Secondly, if the forecasted US recession does occur and there is a consequent slow down in Asia, $40 oil could become a distinct possibility. When that happens, the economic incentive to continue to invest in oil sands will reduce further.

Thirdly, we still have the US sub-prime meltdown going unabated and it likely to have some impact on us. Even though cheerleaders would let us believe otherwise. My question to them is simple: Did anyone in the US believe, even as late as just 2 months ago, that their sub-prime sector was in trouble? So it ain't going to concern anyone here till it hits here. Even if we agree that lending standards have been tighter than in the US, the same speculative elements are commonly seen here as well- leveraging against current equity to buy more real estate, novices holding multiple properties, bidding wars for run down properties -not to mention the rampant consumerism flamed by HELOCs.

The above items would concern any long term investor. But for a foolhardy flipper and newly minted landlord, this is noise that will go away soon. We will see how some of the real estate investors will emerge once everything settles down in a few years-a lot richer with increased confidence or a lot poorer with humility and experience.

Friday, March 16, 2007

Friday Open Thread

Thanks everyone for a great week of discussion. Please post any random links, off topic discussions, personal experiences, anecdotes, predictions and anything else good for a friendly discussion.

Thursday, March 15, 2007

Housing affordability continues to deteriorate

No surprises RBC report points out.
As anyone with some experience in financial and real estate market can attest, prices cannot and will not increase forever. If housing becomes really expensive in Alberta, why would people want to move here? Especially considering the fact that we have people moving to Alberta for purely economic reasons.
The two very important questions everyone wants to have answers for are:
1. When will we reach the peak of this market?
2. Once the peak is reached, what will be the decline like? A "soft gentle landing" like they are having in the US or something totally different?

Wednesday, March 14, 2007

Revisiting the Fundamentals...

As frenzied buyers try really hard not to get priced out forever from the Alberta real estate markets by assuming huge debts, we should ask some basic questions again.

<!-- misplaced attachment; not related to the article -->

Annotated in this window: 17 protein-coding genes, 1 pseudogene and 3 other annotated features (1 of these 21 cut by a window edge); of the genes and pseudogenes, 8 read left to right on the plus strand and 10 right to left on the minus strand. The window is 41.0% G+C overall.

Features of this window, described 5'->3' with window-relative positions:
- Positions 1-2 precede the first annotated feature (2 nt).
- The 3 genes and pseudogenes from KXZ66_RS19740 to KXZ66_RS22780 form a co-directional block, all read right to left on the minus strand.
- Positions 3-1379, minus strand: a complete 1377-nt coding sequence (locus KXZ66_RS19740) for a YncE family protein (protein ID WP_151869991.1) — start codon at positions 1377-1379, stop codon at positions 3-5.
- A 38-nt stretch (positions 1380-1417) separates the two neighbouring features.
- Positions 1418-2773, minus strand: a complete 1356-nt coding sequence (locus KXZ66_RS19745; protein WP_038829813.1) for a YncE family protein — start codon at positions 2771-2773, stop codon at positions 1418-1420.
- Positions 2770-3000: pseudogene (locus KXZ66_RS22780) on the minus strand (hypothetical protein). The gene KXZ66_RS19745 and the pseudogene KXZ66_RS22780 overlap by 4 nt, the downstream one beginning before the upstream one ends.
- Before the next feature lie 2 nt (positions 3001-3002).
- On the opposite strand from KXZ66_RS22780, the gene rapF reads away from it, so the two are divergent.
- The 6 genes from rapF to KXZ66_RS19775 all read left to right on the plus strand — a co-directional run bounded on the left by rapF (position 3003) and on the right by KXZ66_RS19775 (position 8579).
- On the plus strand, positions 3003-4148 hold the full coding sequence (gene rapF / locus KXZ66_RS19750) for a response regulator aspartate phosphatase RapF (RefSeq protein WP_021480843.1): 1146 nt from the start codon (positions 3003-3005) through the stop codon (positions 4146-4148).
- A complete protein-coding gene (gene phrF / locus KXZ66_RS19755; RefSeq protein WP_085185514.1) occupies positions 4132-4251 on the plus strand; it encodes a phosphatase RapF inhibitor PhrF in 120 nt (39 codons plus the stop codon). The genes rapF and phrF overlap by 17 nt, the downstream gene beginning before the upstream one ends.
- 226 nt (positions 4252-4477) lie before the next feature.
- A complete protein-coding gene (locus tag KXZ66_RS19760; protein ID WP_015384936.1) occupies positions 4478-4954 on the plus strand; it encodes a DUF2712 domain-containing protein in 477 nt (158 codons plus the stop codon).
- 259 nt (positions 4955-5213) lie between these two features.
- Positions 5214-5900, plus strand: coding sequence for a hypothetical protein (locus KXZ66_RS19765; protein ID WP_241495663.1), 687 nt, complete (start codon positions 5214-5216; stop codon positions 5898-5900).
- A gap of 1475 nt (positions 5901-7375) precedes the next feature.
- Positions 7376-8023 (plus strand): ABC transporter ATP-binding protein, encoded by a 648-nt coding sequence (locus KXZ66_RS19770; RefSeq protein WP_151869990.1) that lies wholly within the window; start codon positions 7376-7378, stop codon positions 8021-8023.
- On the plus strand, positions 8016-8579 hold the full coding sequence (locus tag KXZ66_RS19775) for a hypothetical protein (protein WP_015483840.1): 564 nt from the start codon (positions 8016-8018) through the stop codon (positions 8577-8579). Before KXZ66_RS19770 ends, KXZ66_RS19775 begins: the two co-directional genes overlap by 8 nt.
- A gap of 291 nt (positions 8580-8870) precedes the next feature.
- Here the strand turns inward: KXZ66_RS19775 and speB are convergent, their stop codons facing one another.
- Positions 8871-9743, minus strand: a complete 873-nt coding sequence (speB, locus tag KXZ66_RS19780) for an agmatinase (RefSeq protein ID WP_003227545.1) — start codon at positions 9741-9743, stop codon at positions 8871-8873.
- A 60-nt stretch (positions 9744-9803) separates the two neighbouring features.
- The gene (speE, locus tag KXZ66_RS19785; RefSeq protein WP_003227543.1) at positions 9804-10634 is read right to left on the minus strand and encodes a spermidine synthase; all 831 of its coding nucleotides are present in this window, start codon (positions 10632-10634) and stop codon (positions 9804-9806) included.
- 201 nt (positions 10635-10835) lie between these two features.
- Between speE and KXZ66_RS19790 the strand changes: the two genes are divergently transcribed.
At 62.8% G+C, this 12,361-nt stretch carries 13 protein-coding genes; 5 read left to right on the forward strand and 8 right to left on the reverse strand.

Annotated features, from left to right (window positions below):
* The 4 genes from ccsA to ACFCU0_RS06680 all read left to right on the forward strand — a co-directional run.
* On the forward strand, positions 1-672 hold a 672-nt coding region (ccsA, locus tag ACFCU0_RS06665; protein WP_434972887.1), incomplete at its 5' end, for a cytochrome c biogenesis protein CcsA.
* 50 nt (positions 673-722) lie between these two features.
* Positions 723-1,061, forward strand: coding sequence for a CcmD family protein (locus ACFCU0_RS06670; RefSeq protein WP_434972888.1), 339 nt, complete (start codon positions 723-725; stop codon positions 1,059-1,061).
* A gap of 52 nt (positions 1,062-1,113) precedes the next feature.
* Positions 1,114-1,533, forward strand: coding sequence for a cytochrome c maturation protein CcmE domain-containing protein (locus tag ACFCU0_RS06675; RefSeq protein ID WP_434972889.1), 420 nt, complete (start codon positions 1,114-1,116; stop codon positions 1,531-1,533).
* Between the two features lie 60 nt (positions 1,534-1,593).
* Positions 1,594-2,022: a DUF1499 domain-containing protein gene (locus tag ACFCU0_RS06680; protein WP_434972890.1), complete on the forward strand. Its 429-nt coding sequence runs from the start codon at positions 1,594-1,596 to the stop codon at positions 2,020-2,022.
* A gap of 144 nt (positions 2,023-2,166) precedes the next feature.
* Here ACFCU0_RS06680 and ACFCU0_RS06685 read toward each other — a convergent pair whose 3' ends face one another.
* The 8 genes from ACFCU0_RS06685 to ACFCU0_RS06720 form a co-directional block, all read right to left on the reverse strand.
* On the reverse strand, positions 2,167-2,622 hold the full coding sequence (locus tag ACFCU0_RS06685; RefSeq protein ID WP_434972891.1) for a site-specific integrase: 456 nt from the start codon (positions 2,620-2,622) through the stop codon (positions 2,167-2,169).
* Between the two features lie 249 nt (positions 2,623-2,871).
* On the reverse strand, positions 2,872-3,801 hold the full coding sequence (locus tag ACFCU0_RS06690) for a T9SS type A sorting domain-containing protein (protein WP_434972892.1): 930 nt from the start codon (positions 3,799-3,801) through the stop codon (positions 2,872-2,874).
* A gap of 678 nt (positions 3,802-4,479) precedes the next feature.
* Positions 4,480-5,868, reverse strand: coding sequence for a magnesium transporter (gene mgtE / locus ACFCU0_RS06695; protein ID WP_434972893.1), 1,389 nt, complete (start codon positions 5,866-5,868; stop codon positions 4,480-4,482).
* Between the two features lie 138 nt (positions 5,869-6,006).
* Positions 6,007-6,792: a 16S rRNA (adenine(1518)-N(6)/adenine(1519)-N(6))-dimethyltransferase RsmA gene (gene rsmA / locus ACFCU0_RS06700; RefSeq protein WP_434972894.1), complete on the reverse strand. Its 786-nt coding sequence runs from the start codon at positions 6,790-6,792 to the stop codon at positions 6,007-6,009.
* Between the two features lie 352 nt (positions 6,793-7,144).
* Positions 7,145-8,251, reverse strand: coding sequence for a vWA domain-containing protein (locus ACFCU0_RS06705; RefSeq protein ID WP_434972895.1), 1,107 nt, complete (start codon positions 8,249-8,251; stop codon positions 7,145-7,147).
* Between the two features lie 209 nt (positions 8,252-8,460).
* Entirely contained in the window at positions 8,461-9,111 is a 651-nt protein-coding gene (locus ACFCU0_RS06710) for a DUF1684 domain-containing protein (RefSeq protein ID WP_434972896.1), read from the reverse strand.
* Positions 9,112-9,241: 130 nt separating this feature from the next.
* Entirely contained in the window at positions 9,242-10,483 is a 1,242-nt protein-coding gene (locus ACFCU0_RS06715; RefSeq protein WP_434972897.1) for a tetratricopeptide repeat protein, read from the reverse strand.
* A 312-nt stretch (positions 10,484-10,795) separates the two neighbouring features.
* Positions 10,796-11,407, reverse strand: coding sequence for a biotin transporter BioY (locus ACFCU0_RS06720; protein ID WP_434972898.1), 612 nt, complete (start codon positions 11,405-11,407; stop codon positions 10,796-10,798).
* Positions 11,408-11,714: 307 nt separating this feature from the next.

I keep on repeating some of these posts with the basic questions because it is so easy to get confused and lose your judgement and perspective when you are surrounded by the
cacophony of flippers and 'proud' owners. If you refer to the comments here, you will hear the almost deafening noise of Canadians proclaiming 'It's different here'. The US is different. There is no mortgage fraud here. There is no speculation here. Our banks are smarter. Our builders are smarter. And only fools buy Nortel at $120.
This is a contrarian signal saying that the end must be near for Canadian Real Estate, but you never know. This much of positive sentiment often ends abruptly, but it can also go on for a while.
I also saw this the other day at this blog where the blogger was almost trying to convince himself to buy. It is not an unexpected reaction given what is going on in the market in Canada.
They are loudly proclaiming victory before the implications of the melt down in the US have
been fully felt, even within the US. This too is a contrarian sign when long time bears begin to have doubts about their own judgement. I remember that during the equities bubble of late 90s,
long time bears like George Soros capitulated in 1999 and 2000 and entered the tech stocks in a big way. And lost major amounts of money subsequently.
Investing requires discipline-belief in yourself and your investing/moral principles in face of extreme adversity. Contrarians are often ridiculed for their beliefs and investing contrarians are no exception.
Having said this much, here's my stance on the housing market in Alberta, again.
Real Estate in Alberta is overpriced as per pretty much any measure such as

  • Relative historic norms.
  • Earning capacity of Albertans
  • P/E ratios using rental yields.
  • Traditional metrics of real estate valuations (multiple of monthly rent of 100 to 120 times)
Even though there is short term shortage of quality accommodation in several cities in the province, there are hundreds and thousands of vacant condos awaiting further flipping. The flipping will have to stop at some point of time and someone will have to assume the role of 'landlord' and start chasing after tenants and collect rents.